The role of diabetes specialist nurses in secondary care settings
Within secondary care, diabetes specialist nurses (DSNs) often have responsibilities in both inpatient and outpatient settings, as part of a wider multidisciplinary team (MDT). With the diabetes prevalence increasing, along with the complexity in diabetes presentation, the role of DSNs is more crucial than ever.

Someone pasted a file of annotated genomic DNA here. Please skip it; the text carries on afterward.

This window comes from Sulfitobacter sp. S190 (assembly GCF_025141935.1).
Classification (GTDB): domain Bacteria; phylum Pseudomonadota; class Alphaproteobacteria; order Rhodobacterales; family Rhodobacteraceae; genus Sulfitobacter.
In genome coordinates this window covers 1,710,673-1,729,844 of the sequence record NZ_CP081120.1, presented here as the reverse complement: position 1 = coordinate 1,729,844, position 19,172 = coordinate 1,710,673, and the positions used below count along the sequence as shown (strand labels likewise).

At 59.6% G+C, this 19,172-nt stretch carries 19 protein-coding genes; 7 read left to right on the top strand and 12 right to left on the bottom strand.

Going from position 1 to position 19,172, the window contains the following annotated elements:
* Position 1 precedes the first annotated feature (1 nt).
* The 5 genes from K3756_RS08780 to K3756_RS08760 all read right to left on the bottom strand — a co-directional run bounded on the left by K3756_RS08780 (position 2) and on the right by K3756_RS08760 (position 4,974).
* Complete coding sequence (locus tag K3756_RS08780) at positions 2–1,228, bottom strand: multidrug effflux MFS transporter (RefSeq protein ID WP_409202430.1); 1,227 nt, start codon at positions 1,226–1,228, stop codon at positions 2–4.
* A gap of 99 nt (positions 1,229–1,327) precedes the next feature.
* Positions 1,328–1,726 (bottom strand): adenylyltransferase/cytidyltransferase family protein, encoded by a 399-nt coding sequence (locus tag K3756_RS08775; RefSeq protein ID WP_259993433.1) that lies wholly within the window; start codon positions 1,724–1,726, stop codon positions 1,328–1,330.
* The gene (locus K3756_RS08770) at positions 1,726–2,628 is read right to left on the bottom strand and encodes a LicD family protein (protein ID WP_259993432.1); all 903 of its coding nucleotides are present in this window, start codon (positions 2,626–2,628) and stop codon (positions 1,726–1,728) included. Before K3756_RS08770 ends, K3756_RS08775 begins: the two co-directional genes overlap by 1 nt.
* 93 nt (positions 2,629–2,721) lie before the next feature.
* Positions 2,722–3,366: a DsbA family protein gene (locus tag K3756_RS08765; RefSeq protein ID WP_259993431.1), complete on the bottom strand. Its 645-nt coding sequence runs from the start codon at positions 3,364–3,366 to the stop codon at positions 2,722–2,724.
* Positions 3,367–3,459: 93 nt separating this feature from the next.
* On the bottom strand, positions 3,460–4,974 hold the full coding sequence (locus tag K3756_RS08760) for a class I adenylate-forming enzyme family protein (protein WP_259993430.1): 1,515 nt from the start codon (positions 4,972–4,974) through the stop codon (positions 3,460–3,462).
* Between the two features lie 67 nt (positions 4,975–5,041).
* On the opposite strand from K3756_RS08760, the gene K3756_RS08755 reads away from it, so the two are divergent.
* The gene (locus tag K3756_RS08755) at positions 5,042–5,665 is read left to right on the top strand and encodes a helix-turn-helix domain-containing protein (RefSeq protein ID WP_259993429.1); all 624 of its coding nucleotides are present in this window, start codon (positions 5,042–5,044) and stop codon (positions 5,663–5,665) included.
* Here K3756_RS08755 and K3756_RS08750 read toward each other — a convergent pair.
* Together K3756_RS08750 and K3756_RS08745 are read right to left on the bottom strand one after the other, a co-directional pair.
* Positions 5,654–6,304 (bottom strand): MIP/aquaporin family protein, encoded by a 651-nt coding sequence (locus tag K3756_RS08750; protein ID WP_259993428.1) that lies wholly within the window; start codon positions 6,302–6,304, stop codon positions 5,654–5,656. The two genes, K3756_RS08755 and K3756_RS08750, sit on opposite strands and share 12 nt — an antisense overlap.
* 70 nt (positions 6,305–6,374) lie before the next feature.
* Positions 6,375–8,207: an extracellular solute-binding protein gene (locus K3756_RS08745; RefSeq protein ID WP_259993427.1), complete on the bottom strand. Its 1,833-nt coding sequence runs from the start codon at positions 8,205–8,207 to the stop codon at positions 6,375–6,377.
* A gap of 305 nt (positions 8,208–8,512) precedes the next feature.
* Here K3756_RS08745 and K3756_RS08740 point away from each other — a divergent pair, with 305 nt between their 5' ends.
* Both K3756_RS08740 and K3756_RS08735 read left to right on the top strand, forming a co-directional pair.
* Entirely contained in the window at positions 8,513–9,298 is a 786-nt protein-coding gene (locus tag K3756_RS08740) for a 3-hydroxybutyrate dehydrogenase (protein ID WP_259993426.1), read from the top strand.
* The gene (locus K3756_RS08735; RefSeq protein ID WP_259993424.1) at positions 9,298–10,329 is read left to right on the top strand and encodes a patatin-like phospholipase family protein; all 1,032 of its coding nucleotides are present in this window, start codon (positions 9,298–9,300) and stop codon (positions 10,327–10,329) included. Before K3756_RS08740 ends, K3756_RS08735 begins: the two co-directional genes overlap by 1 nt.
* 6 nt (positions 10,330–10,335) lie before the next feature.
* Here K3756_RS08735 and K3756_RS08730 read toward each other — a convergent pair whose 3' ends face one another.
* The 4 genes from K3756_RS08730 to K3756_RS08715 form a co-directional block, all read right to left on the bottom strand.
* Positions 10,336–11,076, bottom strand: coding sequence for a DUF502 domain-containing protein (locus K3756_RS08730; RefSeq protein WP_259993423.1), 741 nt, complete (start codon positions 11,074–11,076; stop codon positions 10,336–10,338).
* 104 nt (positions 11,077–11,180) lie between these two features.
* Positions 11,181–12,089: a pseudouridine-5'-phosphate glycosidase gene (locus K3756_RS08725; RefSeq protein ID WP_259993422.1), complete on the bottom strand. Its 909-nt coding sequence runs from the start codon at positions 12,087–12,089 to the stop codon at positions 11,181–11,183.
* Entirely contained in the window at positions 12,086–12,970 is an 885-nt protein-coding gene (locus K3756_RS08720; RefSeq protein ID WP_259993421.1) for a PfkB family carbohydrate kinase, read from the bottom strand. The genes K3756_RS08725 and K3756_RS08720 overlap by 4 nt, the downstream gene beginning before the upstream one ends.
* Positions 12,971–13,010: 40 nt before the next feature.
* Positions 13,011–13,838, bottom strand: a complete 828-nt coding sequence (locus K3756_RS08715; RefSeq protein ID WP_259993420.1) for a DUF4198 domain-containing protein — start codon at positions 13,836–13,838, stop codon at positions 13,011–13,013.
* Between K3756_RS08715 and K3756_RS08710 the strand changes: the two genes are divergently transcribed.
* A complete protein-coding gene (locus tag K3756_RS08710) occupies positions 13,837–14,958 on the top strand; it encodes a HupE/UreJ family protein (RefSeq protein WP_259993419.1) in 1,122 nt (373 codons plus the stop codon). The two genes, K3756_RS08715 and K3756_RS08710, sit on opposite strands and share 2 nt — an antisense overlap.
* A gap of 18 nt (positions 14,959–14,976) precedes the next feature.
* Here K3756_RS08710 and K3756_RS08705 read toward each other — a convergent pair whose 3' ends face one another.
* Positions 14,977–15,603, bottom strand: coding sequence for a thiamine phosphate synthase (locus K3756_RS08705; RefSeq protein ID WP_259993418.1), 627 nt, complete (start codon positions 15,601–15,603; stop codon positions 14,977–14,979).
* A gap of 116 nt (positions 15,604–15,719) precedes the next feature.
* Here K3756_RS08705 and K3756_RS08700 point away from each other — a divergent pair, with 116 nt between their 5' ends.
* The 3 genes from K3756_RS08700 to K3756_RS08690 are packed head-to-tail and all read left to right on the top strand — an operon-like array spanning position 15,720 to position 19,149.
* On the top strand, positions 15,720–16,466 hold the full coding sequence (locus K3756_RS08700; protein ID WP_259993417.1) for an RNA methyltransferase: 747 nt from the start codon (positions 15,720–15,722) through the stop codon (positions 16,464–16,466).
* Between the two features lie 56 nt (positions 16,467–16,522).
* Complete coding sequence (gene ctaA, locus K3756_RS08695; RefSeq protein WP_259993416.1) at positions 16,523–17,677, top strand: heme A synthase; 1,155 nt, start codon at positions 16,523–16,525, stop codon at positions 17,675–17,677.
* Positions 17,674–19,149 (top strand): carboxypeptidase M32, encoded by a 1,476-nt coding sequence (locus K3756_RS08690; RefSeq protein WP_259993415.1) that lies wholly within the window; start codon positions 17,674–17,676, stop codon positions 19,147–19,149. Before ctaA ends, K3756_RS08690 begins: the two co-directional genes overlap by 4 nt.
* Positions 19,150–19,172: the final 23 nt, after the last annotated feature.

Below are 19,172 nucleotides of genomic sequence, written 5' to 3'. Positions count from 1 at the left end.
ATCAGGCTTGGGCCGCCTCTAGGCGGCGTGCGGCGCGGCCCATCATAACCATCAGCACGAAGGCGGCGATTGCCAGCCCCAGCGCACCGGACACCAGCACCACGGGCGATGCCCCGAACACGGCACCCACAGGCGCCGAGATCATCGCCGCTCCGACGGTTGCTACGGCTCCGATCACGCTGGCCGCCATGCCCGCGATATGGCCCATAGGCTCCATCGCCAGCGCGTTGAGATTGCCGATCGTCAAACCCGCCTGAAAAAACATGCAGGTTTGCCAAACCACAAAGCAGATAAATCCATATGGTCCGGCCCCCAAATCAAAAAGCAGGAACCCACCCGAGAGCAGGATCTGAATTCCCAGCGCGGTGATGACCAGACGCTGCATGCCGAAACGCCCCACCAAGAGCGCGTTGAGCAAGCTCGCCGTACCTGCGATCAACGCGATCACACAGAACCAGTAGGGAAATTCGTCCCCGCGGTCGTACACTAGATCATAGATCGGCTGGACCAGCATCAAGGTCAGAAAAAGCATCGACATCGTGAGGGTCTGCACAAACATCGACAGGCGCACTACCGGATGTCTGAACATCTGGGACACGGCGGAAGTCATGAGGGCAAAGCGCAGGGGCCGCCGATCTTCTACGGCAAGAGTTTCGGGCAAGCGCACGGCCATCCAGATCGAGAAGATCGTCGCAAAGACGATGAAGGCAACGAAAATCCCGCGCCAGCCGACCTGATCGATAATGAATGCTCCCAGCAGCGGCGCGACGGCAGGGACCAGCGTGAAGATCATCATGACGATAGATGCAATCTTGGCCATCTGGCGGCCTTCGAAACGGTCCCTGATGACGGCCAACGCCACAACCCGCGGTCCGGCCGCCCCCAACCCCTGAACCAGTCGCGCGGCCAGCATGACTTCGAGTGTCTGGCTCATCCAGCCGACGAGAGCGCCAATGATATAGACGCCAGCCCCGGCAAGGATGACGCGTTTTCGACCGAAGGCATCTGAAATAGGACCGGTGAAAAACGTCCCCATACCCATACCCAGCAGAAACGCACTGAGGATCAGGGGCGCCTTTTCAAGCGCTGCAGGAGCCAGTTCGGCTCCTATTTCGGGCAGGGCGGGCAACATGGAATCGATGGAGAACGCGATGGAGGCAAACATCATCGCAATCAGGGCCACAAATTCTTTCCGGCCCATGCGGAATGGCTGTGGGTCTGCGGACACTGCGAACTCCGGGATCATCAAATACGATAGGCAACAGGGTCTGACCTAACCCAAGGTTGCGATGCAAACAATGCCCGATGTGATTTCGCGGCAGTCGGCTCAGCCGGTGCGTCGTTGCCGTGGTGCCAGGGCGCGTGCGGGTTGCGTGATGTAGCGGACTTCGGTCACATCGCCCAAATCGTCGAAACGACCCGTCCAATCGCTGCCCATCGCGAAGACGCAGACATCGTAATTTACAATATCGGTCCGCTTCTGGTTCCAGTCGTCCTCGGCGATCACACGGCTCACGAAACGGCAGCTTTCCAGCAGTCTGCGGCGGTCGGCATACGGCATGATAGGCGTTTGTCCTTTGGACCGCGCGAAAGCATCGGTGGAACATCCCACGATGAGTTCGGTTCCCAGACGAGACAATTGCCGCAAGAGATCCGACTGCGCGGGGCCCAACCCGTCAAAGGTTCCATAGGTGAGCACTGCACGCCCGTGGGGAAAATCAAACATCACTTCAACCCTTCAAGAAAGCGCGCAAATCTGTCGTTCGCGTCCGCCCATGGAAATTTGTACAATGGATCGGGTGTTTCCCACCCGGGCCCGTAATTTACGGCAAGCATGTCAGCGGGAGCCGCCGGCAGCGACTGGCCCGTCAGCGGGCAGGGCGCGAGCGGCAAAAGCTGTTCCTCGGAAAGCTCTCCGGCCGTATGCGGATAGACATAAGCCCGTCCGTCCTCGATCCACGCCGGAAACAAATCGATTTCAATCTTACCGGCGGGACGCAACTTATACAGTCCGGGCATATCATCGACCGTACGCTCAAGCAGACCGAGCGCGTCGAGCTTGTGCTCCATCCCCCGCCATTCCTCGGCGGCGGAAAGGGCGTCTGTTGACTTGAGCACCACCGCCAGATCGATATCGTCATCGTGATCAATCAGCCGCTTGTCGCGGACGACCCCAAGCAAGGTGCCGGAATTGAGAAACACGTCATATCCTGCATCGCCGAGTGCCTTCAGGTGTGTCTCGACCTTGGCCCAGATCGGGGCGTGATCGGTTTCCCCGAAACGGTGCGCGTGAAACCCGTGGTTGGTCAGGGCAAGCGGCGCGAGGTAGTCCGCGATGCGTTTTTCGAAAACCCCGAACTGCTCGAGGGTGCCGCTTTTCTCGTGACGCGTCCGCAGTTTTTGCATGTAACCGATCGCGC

Precise routines will vary, but DSNs will review referrals made by ward-based staff, and triage these, so that some will be reviewed by doctors and others by nurses. The types of referrals cover the spectrum of the inpatient journey, from admission to discharge. Referrals at the admission stage include patients presenting with a new diabetes diagnosis, with diabetic ketoacidosis (DKA), with hypoglycaemia, in hyperosmolar hyperglycaemic state (HHS) or with suboptimally controlled diabetes. During an admission, patients can be referred due to persistent hyper- or hypoglycaemia, for advice on insulin dose titration, more complex issues such as feed or steroid-related hyperglycaemia, including checkpoint-inhibitor related diabetes, and support for using an insulin pump. Referrals can be about pre-operative advice and end-of-life diabetes care and towards the end of the patient journey, they may require education prior to discharge.
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